The Clarke flap in retrospect

The curious hawk-dove reversal in the Clarke affair

Now that the Richard Clarke flap has died down for the moment, the colossal irony of the whole affair is starting to sink in. Clarke is substantially more aggressive-minded in his approach to terrorism than either of the two administrations he served in. Yet the doves love him and the hawks hate him.

Which suggests to me that, for most of the people involved in the shouting match, it was more about November than it was about al-Qaeda. What seems to me unfair is having that partisanship projected on to Clarke.

As a hawkish Democrat (not as hawkish as Clarke, but pretty hawkish) I was relatively unconflicted. It was fun to see him do some well-deserved damage to Team Bush, and I can always hope that my co-partisans, having arrayed themselves on Clarke’s side of the argument, will now be ready to listen to his advice.

If John Kerry is elected, and if Clarke doesn’t join the Kerry administration, I’d be surprised if Kerry’s policies turned out to be as aggressive as Clarke would like. In that case, I’d expect Clarke to be somewhat critical, and I’d expect the right wing to rediscover Clarke’s expertise and public spirit.

[Still no takers, as far as I can see, among Clarke’s blogospheric critics on the suggestion that they apologize for having relayed Bill Frist’s reckless and now discredited charge of perjury. Don’t make me start calling out names, now.]

Update Some liberal readers think the pro-Clarke/anti-Clarke camps are simply truth-lovers and those who would shoot the messenger. I doubt the love of truth follows such partisan lines (though it’s true that some in the pro-Bush, pro-war camp have defended Clarke). My point was that it’s odd to see people who regard Barbara Lee (who opposed invading Afghanistan after 9-11) as a heroine also regarding Richard Clarke (who wanted to go into Afghanistan before 9-11 to root out the al Qaeda base) as a hero. Similarly, though Clarke is a fundamentally a hawk — he opposed invading Iraq because he thought it the wrong war, not because he’s opposed to the aggressive use of military force — the hawks have read him out of meeting for dissing the Prez.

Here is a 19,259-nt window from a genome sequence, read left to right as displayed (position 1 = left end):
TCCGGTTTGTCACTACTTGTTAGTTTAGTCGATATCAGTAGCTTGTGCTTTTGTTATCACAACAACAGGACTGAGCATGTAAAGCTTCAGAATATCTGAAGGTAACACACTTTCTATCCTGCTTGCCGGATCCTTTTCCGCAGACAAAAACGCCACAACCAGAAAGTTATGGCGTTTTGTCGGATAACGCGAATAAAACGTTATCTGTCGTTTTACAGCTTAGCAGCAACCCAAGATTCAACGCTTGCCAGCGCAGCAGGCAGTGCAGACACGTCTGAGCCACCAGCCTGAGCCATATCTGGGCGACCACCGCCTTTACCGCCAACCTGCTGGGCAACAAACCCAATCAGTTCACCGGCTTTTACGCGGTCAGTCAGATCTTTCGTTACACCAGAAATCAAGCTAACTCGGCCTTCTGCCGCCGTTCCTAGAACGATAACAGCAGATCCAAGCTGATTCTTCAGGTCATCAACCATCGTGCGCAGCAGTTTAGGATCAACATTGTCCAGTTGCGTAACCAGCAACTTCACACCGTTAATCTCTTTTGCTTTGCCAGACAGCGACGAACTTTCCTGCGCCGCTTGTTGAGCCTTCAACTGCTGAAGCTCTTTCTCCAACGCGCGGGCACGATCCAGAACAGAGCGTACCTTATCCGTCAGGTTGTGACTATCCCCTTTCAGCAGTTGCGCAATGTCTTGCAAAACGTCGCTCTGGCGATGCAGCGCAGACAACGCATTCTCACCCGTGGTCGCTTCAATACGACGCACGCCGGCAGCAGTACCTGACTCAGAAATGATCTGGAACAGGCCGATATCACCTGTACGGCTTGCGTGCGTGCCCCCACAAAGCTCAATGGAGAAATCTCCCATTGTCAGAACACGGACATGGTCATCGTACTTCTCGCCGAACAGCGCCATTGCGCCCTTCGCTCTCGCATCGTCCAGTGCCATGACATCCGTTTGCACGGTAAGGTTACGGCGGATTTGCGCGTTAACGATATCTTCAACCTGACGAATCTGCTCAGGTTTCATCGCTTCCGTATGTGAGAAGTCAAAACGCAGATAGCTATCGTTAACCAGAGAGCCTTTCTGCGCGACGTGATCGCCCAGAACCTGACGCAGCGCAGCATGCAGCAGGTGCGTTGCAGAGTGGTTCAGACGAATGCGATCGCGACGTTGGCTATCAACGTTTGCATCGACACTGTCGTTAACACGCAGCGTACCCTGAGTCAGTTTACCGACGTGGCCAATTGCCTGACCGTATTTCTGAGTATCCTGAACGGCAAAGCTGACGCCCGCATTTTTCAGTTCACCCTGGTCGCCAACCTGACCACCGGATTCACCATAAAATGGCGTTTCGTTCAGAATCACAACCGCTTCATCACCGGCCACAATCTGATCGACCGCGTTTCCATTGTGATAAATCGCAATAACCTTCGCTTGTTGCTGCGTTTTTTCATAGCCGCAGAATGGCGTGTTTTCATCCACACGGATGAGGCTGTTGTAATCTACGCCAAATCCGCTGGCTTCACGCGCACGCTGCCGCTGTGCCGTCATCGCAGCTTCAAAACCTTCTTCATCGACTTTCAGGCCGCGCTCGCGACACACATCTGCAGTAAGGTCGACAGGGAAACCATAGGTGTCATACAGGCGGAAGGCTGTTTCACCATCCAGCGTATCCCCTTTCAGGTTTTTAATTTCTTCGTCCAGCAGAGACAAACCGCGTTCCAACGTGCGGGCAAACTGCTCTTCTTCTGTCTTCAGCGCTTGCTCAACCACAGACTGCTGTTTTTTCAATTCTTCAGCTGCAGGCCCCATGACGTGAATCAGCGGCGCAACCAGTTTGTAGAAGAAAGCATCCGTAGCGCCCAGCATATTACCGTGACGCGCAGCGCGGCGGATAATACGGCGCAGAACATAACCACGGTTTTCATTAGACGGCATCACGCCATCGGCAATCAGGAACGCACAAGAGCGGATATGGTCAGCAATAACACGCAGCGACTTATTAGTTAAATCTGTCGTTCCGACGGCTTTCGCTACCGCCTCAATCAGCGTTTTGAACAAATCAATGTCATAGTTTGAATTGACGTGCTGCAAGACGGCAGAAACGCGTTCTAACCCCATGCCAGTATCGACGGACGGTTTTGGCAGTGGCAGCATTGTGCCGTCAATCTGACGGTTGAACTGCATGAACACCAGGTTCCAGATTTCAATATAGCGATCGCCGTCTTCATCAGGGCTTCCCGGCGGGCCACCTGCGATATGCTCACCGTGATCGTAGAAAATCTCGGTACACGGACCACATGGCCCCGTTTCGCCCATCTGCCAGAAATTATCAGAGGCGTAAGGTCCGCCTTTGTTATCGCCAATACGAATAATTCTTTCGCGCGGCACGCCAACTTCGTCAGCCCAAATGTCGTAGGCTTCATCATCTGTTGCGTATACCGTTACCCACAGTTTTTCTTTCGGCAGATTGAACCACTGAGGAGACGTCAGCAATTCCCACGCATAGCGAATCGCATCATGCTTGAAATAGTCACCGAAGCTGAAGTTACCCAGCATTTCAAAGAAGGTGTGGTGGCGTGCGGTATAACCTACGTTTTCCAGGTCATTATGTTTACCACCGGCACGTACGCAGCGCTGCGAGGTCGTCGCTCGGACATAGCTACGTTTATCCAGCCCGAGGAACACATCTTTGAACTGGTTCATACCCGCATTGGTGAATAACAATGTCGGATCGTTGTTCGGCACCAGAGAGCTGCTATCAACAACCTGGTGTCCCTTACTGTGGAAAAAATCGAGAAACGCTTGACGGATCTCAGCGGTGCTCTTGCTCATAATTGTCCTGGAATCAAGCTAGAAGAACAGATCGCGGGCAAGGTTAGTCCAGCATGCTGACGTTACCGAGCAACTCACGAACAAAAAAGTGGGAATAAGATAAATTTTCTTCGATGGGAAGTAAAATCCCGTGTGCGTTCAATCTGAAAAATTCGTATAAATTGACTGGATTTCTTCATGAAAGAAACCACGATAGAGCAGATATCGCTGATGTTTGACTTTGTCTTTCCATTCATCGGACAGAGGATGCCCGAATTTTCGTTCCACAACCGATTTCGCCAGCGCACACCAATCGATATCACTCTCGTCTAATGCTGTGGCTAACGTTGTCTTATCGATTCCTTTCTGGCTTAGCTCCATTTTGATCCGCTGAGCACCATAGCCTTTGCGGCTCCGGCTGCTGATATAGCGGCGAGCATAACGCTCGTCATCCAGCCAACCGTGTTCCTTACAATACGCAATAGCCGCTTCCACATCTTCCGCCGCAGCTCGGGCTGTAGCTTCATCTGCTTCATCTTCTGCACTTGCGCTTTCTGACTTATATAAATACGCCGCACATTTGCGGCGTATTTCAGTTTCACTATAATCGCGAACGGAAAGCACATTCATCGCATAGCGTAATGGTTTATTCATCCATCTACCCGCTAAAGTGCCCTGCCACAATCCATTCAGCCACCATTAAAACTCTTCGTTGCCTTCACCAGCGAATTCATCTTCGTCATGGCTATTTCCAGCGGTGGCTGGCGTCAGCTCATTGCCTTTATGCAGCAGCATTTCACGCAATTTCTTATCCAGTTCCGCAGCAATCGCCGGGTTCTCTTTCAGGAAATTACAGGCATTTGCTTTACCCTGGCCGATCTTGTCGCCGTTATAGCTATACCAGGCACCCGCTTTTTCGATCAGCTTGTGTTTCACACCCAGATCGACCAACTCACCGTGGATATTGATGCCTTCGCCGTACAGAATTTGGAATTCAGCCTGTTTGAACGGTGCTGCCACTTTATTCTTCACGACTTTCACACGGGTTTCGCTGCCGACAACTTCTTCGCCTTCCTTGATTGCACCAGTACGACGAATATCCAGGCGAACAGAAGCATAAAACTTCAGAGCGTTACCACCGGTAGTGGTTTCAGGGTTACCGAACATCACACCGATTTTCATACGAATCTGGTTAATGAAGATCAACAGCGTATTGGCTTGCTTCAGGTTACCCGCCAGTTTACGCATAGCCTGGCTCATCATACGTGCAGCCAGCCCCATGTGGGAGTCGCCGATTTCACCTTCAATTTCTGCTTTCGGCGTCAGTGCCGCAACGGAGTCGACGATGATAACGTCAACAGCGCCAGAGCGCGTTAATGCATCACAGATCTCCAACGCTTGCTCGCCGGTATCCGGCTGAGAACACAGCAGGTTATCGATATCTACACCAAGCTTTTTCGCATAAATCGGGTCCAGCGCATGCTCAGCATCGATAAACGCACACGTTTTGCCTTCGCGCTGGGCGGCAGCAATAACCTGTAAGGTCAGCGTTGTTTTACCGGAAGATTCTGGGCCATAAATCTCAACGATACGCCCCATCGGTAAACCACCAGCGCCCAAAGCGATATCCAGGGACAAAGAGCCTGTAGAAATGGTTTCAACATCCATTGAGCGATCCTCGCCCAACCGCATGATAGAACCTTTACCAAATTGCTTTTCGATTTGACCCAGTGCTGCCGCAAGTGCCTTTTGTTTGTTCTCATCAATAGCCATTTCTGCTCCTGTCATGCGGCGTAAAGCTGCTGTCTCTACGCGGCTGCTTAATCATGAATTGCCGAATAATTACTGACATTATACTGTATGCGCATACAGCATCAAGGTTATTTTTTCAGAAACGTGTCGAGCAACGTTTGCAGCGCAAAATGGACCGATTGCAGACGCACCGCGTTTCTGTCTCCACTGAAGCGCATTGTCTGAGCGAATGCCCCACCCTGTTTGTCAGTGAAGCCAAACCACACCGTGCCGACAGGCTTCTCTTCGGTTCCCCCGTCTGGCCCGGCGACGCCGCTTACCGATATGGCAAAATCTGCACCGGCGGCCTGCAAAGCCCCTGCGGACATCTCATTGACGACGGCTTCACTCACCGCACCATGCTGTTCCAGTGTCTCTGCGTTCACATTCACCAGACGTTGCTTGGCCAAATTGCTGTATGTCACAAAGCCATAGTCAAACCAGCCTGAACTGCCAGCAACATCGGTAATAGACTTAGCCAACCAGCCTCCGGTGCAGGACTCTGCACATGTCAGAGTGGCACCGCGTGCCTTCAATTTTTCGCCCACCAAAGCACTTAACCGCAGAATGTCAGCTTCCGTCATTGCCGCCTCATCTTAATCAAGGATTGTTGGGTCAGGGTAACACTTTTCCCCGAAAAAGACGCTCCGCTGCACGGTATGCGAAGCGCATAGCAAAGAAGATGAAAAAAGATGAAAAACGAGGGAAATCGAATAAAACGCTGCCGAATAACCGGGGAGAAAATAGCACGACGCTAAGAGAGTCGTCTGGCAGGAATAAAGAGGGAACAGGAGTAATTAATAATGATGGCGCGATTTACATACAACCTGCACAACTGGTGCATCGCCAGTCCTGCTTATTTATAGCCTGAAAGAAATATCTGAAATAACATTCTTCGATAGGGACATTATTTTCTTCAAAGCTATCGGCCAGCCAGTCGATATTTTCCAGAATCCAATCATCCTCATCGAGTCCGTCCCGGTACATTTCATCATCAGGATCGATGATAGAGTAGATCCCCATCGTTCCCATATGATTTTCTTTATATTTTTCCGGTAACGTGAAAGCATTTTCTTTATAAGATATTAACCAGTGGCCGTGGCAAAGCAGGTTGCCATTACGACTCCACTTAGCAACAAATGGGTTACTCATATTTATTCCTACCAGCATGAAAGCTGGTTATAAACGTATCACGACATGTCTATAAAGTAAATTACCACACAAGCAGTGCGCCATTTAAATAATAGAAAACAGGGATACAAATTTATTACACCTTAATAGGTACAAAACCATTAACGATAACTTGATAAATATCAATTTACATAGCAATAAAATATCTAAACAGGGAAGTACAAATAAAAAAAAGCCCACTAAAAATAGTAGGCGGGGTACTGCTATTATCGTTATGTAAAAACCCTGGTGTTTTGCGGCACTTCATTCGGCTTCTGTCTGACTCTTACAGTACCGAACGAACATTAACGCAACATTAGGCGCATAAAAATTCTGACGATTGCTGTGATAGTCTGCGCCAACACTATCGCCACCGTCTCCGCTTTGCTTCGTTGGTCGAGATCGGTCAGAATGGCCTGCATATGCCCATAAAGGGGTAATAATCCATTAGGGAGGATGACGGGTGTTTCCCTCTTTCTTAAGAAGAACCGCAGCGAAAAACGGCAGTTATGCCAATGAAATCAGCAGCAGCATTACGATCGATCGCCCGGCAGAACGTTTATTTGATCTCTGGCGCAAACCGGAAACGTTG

Author: Mark Kleiman

Professor of Public Policy at the NYU Marron Institute for Urban Management and editor of the Journal of Drug Policy Analysis. Teaches about the methods of policy analysis about drug abuse control and crime control policy, working out the implications of two principles: that swift and certain sanctions don't have to be severe to be effective, and that well-designed threats usually don't have to be carried out. Books: Drugs and Drug Policy: What Everyone Needs to Know (with Jonathan Caulkins and Angela Hawken) When Brute Force Fails: How to Have Less Crime and Less Punishment (Princeton, 2009; named one of the "books of the year" by The Economist Against Excess: Drug Policy for Results (Basic, 1993) Marijuana: Costs of Abuse, Costs of Control (Greenwood, 1989) UCLA Homepage Curriculum Vitae Contact:

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